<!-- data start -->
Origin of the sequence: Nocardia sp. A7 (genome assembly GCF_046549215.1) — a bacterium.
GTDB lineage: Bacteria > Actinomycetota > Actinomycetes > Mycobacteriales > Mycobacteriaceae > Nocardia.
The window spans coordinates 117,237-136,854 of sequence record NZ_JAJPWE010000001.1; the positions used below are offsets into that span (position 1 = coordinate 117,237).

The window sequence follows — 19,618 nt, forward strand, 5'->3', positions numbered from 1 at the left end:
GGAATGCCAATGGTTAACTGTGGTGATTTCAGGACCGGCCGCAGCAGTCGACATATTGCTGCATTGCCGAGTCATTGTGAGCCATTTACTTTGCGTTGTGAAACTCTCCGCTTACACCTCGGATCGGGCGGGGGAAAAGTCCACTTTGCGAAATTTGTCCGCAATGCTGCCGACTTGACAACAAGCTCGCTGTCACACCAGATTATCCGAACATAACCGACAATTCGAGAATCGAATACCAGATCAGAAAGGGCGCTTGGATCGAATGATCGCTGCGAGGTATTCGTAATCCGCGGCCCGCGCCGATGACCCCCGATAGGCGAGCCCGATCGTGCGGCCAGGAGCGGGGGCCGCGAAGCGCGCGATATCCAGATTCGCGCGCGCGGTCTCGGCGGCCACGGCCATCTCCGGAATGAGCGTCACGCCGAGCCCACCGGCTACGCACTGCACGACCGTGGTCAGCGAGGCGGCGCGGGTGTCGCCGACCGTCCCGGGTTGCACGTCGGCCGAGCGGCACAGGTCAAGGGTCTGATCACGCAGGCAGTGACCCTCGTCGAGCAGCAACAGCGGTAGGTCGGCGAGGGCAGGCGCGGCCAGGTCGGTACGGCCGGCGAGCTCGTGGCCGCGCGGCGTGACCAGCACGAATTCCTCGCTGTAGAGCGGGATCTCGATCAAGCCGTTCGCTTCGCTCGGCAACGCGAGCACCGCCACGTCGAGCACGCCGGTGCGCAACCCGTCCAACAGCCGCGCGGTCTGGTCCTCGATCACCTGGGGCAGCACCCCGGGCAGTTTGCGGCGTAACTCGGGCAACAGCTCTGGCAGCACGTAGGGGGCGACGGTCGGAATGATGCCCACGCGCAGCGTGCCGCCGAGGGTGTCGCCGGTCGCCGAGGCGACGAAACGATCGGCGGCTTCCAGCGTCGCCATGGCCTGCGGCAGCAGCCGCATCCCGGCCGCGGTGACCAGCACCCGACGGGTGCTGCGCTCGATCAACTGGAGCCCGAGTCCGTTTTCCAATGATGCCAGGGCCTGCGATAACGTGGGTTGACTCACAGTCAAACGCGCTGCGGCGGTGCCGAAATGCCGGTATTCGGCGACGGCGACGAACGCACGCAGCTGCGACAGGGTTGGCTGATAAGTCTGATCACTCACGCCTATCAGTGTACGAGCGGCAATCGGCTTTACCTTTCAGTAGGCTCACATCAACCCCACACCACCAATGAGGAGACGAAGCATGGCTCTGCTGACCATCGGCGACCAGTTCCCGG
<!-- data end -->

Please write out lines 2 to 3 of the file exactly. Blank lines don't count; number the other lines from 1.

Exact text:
GTDB lineage: Bacteria > Actinomycetota > Actinomycetes > Mycobacteriales > Mycobacteriaceae > Nocardia.
The window spans coordinates 117,237-136,854 of sequence record NZ_JAJPWE010000001.1; the positions used below are offsets into that span (position 1 = coordinate 117,237).